Cynthia Beth Rubin
Layered Histories: the Wandering Bible of Marseiiles
Collaboration with Bob Gluck
Layered Histories is the imaginary story of a 13th century illuminated Bible. As an interactive work, it mirrors the many layers of this Manuscript: as a beautiful artifact, as a work of art reflecting the convergence of cultures in medieval Spain, and as a narrative text of layered meanings.
The history of this Bible is only partially known, leaving undocumented imagined wanderings to diverse places and peoples. Created in Toledo, Spain in 1260, the Bible visually embodies the multiple influences of Jewish convergence with Christian and Islamic cultures. When the 1492 Expulsion forced the Bible to flee Spain, it traveled to the Ottoman town of Safed, where it was amongst religious mystics seeking the means to repair the ills of the world. It subsequently disappeared until around 1894, when, mysteriously, two volumes of the Bible were discovered in the collection of the Bibliothèque Municipale of Marseilles, where they reside today.
Reflecting on the experience of culture as a phenomenon that evolves from influences of place and cross-cultural contact, the non-linear narrative of Layered Histories is drawn from the possible wanderings of the Marseilles Bible, as it is known today. The work brings together moving images and sound, shifting and changing in response to gestures by a viewer across a digitalized surface. Evolved from real world photographs and sound samples, the sources are manipulated to reflect the aesthetic experience of place, movement, and change, rather than direct documentation.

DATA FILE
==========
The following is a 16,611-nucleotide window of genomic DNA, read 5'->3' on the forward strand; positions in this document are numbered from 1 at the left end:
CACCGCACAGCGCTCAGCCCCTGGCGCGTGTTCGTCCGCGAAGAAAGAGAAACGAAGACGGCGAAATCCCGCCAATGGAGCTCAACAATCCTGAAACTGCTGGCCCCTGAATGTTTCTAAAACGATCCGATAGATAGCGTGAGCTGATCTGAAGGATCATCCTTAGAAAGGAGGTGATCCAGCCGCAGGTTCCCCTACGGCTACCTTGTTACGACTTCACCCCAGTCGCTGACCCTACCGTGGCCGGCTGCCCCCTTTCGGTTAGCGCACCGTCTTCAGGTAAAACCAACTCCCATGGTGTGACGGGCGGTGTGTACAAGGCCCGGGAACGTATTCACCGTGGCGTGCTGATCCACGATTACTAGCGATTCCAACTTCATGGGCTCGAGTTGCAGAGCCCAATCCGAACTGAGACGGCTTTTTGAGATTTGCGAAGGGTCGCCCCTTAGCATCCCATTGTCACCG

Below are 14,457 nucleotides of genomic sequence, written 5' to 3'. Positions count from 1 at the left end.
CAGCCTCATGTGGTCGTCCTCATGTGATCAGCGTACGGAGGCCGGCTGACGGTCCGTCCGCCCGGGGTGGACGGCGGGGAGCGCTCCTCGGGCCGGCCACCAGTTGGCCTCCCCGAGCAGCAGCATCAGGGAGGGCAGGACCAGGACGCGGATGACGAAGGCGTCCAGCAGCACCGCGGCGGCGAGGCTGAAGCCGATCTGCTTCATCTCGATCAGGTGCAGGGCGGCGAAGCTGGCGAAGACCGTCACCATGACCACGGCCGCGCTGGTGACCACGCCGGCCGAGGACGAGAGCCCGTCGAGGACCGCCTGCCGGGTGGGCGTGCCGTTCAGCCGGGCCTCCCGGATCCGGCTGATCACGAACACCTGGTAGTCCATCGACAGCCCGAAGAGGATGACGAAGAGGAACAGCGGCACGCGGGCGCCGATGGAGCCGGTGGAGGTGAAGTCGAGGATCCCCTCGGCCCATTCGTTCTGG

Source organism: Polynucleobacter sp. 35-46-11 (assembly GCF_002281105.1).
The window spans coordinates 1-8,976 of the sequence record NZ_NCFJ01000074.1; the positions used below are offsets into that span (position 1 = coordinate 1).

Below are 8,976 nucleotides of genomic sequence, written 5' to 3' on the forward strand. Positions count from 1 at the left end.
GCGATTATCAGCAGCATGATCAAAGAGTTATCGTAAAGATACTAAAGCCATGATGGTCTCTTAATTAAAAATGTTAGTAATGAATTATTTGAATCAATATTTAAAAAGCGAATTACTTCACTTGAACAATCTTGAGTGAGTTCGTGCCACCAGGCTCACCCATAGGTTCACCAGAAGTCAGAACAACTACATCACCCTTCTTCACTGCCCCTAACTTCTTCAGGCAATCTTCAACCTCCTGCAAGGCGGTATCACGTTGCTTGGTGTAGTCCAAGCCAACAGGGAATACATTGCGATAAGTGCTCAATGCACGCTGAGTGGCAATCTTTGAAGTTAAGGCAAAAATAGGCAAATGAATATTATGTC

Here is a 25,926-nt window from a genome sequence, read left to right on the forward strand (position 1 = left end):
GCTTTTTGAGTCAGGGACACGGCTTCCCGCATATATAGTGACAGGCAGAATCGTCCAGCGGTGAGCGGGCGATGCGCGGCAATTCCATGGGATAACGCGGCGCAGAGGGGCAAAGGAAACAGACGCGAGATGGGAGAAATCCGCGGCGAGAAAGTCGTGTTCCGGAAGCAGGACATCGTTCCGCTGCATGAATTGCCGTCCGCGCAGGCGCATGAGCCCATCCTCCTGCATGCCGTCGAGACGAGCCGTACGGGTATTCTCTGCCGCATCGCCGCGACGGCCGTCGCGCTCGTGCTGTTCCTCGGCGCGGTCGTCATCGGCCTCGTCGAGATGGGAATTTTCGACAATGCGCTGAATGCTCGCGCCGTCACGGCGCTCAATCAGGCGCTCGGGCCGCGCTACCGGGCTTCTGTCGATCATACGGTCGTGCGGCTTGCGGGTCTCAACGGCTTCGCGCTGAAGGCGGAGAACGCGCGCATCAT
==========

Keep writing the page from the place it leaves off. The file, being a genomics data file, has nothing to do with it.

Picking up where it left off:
As the reader moves a pointer across the tablet, the densities and overlays of the sound and imagery change in response to the pace of movement and direction, resulting in shifts in the play between abstraction and recognizable references, as well as the intensity of layering. At times images and sound will move and layer in sync with one another, and at other times function independently.
The video clips are constructed from composited fragments of real world photographs, manipulated to reflect the aesthetic experience of place rather than documentation, and are then morphed together for fluidity. The sound is similarly digitally transformed, transcending the source of real sound until voices lose the specificity of language and become more universal sounds of human communication.
As a collaborative work, Layered Histories reflects the differing layers of vision of the authors. Music and Image are melded together in the viewer's experience, but each follows a separate course of interactivity, coming together in the moment. Both music and image were developed within the vision of reflecting the experience of a timeless Object which has seen history, much of the world, and has many stories to tell. The visitor to Layered Histories stands at a reading table, which is bare except for an embellished tablet resembling an illuminated manuscript, and a reading pointer. The visitor, as if engaging in a public reading of the manuscript, moves the pointer around the surface of the book, triggering shifting imagery that appears on a computer monitor, and diffusing unfolding sound.
The illusion of communal recitation is conveyed in part by the interface, crafted for interactivity by embedding a graphics tablet within a book, and enclosing the stylus within wooden casing. Gestures on the surface are mapped to a software interface, designed with the application Max/MSP/Jitter, algorithmically directing the changing display of sound and image. Active pen movement initiates sound and shifts in imagery and timing; inactivity silences the sound and image changes.
The work can be viewed on a computer monitor by a single viewer or small group, or projected onto a wall, allowing multiple viewers to share the "reader's" experience.
Cynthia Beth Rubin ©2020